Presentations and Sharing Slides

Warning: Massive generalizations ahead!

It’s pretty common for conference organizers and attendees to ask presenters to provide their slides after the talk to share/post on the event site. While well-meaning, I’m not sure this is an entirely positive trend.

A slide deck that stands alone is often a sign of a poor presentation. If I can read the slides and get a lot out of them without the presentation they accompany, odds are you could have just written a short post that would have conveyed nearly as much information without the need for people to sit through a presentation. (Much less travel a great distance to see it.)

As a corollary to the above, if the presenter is using slides that convey most of the information, then the attendees are probably spending more time watching the slides and/or checking their phones/laptops than actually paying attention to the speaker. Again, what’s the point of sitting through a presentation if you can just read the slides and get most of the information that way?

Yes, you can have meaningful slides that support a presentation and are useful afterwards. For example, if you’re doing a presentation with a lot of data/charts, having those to refer to after the presentation is a good thing. Having code examples, or follow-along examples is a good thing.

I’m writing this, of course, because I received a request for slides for a presentation I gave recently (at SCALE) and was thinking about how often I’m asked for slides before a presentation even begins. (“Will the slides be available?”) In this case, the presentation has some slides that will be useful for attendees — but a lot of the slides are just enough text to spark my memory for the next topic.

Sometimes I’m tempted to chuck presentation-ware altogether and just give a presentation from notes accompanied (when appropriate) with a demo. A live presentation should be about an experience that is more than a person droning on at the front of the room that adds little or no value to the text on a screen. If it’s not, what’s the point?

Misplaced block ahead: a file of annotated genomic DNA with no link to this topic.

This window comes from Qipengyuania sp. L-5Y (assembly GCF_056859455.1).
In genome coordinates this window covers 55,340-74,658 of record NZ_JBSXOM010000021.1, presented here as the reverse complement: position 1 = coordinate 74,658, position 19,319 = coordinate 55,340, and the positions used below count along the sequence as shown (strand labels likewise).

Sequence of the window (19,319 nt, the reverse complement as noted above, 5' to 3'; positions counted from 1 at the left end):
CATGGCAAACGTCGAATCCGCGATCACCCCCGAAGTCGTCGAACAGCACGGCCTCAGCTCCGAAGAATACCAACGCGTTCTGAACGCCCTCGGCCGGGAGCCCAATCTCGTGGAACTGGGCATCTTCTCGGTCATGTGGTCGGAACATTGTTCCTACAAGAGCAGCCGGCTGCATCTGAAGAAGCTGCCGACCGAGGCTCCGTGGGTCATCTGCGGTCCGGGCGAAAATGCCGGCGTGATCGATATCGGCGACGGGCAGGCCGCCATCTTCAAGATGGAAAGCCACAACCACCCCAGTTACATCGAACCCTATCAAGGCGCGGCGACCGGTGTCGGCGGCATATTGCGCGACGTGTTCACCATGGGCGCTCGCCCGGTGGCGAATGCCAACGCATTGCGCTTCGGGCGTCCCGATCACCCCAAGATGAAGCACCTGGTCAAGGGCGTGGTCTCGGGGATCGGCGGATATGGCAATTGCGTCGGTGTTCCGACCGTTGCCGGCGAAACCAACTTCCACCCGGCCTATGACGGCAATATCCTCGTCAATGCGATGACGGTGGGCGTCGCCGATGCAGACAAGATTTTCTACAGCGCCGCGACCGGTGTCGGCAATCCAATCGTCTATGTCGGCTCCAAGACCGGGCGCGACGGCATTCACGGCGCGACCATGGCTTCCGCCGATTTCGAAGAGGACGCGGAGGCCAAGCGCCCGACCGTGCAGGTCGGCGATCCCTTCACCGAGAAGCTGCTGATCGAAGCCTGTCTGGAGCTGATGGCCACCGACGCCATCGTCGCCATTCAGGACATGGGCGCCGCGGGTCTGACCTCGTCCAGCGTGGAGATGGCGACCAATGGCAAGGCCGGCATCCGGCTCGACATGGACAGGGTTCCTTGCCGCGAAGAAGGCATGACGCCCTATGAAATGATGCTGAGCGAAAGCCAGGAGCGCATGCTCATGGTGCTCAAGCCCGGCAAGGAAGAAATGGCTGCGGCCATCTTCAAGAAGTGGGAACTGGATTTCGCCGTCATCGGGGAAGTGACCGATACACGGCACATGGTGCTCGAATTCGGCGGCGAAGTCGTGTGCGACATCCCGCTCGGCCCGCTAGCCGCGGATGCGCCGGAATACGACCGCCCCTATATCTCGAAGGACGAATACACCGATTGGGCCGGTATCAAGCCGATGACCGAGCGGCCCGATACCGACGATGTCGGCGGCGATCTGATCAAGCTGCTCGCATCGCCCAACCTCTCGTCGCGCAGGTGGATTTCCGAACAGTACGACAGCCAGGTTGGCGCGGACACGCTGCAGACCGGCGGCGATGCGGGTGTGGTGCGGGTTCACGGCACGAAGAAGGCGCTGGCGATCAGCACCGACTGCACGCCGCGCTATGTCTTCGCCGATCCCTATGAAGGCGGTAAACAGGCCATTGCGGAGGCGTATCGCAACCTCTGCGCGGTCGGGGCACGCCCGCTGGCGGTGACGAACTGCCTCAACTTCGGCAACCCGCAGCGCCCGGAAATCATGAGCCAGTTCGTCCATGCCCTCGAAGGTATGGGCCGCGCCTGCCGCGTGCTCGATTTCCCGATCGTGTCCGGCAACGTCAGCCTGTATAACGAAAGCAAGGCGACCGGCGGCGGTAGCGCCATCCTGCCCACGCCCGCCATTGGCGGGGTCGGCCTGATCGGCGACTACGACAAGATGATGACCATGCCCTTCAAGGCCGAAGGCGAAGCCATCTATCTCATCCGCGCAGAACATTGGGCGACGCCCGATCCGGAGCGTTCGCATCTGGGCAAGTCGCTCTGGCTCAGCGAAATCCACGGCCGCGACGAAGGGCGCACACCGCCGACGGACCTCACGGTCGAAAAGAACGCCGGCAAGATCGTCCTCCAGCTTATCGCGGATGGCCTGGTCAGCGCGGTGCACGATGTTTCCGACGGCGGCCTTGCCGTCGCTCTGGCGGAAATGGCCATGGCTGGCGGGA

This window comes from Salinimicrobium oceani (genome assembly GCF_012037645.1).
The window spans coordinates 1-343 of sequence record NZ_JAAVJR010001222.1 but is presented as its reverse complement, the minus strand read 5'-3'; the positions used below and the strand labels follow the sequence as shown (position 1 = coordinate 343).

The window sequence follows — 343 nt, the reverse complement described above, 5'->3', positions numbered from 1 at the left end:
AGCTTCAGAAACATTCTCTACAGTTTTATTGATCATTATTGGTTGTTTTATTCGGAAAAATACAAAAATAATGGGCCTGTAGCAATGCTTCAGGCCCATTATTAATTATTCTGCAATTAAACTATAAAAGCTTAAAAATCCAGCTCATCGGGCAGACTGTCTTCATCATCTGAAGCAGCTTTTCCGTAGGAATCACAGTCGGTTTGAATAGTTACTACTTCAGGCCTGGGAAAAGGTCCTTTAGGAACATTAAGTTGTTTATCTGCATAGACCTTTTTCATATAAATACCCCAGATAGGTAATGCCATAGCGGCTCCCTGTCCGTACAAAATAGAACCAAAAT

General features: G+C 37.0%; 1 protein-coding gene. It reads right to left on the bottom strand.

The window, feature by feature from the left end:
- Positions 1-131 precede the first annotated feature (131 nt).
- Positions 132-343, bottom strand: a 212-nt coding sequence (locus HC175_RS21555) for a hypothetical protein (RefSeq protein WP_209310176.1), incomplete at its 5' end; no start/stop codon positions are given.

This is something I’ve been turning over in my head for a while, and I think one of my goals for 2015 is to raise the bar on my own presentations. Suggestions welcome!

4 thoughts on “Presentations and Sharing Slides

  1. For non-native english (or whichever language the talk is given in) speakers, information rich slides can be very useful.

  2. I agree. The best slides contain a few key points that help keep the audience (and more importantly, the presenter!) on track. Where I’ve found posted slide decks most helpful are to help me review presentations to remember key concepts when reviewing my notes (particularly if I’m summarizing it for my blog). If the slide deck contains details in the notes field, that’s great, too. I’ve always intended to make the notes of a slide deck effectively be a transcript of what I say, but that’s a lot of work and I never get around to it. I really appreciate those who do, though!

  3. I think it’s good to have a lot of content on your slides because people forget what it is that you’ve said, and having info on your slides can be a good reference for people to go back to. However, if you have a lot of information on your slides, you need to be extra engaging as a speaker to draw people away from what is on the slide. You can reference the slide, and then move or step away from the podium and engage the audience with a question, for example.

    I do think it’s largely a waste to share your slides if all you have on them are pictures and maybe a few words. In that case, you’re probably just better off hoping that someone recorded your talk and has posted it on the interwebs somewhere.

  4. Last time I talked I wrote the slides with all headings and bullets, read them lots, then cut-n-paste all the bullets into the notes section and make the headings all that was on the slides.

    I find the quality of my presentation goes up with this technique, really the only things on slides should be quotations, or diagrams.

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